Jimmy Smith's music is on Jazz On The Side at noon on Sunday, Feb. 27
Jazz On The Side at noon brings in "Heroes of the Hammond." In the '50s Jimmy Smith combined blues, bebop and the B-3 organ to create a new type of earthy jazz. The show highlights equally great music made by less famous organists like Shirley Scott, Big John Patton, Baby-Face Willett, Don Patterson, Larry Young, and Charles Earland.
Though he never received any exaggerated title, Jimmy Smith certainly ruled the Hammond organ in the '50s and '60s. He revolutionized the instrument, showing it could be creatively used in a jazz context and popularized in the process. His Blue Note sessions from 1956 to 1963 were extremely influential and are highly recommended. Smith turned the organ into almost an ensemble itself. He provided walking bass lines with his feet, left hand chordal accompaniment, solo lines in the right, and a booming, funky presence that punctuated every song, particularly the up-tempo cuts.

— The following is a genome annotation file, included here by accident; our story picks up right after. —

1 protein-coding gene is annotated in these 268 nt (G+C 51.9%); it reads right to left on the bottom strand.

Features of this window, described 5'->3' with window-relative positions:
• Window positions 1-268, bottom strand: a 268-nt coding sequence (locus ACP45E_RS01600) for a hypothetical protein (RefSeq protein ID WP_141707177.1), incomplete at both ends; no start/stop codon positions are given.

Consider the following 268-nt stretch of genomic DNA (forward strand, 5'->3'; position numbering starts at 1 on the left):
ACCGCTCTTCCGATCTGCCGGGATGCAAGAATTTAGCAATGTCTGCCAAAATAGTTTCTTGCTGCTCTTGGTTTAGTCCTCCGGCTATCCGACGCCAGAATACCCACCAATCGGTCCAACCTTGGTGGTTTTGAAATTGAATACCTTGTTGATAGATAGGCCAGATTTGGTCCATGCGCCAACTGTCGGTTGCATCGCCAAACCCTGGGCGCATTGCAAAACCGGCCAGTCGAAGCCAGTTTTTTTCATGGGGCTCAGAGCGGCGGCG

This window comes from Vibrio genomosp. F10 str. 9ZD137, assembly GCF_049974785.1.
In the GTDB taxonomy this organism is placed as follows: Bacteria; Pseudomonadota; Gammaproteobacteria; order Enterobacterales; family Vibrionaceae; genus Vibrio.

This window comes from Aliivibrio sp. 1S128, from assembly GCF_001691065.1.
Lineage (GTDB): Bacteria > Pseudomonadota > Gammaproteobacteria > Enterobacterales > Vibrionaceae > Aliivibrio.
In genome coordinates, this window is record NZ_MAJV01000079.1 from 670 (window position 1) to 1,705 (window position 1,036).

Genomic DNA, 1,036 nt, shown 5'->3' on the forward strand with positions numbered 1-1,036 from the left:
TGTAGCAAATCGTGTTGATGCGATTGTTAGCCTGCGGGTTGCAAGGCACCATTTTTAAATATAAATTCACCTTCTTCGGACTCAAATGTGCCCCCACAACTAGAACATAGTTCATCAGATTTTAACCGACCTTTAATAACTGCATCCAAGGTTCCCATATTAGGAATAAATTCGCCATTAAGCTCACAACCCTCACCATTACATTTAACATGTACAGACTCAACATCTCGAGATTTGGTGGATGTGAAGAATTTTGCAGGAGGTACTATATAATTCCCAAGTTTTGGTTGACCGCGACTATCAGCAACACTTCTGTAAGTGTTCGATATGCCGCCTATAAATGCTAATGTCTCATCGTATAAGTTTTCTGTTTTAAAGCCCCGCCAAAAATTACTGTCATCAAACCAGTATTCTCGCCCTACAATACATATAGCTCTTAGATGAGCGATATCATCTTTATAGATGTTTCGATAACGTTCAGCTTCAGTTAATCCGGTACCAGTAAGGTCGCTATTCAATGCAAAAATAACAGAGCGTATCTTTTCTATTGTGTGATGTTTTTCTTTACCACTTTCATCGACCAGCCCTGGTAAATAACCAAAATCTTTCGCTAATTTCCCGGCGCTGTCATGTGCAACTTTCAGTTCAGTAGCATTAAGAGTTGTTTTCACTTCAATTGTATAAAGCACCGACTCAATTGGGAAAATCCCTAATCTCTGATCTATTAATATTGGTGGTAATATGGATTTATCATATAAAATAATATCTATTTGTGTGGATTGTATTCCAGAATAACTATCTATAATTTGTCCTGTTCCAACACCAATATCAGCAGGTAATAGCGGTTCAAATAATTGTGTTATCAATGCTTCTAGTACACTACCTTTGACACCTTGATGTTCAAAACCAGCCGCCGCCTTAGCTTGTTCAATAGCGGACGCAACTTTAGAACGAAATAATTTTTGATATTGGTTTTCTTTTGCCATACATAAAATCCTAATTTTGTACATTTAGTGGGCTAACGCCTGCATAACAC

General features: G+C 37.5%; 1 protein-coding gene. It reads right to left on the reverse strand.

Smith turned the fusion of R&B, blues, and gospel influences with bebop references and devices into a jubilant, attractive sound that many others immediately absorbed before following in his footsteps. Smith initially learned piano both from his parents and on his own. He attended the Hamilton School of Music in 1948, and Ornstein School of Music in 1949 and 1950 in Philadelphia. Smith began playing the Hammond in 1951, and soon earned a great reputation that followed him to New York, where he debuted at the Caf? Bohemia. A Birdland date and 1957 Newport Jazz Festival appearance launched Smith's career. He toured extensively through the '60s and '70s. His Blue Note recordings included superb collaborations with Kenny Burrell, Lee Morgan, Lou Donaldson, Tina Brooks, Jackie McLean, Ike Quebec, and Stanley Turrentine, among others. He also did several trio recordings, some which were a little bogged down by the excess length of some selections. Smith scored more hit albums on Verve from 1963 to 1972, many of them featuring big bands and using fine arrangements from Oliver Nelson. These included the excellent Walk on the Wild Side. But Verve went to the well once too often for crossover dollars, loading down Smith's late-'60s album with hack rock covers. His '70s output was quite spotty, though Smith didn't stop touring, visiting Israel and Europe in 1974 and 1975. He and his wife opened a club in Los Angeles in the mid-'70s. Smith resumed touring in the early '80s, returning to New York in 1982 and 1983. He re-signed with Blue Note in 1985, and has done more representative dates for them and Milestone in the '90s. After a five-year layoff, Smith returned in early 2001 with the blues projects Fourmost Return and Dot Com Blues.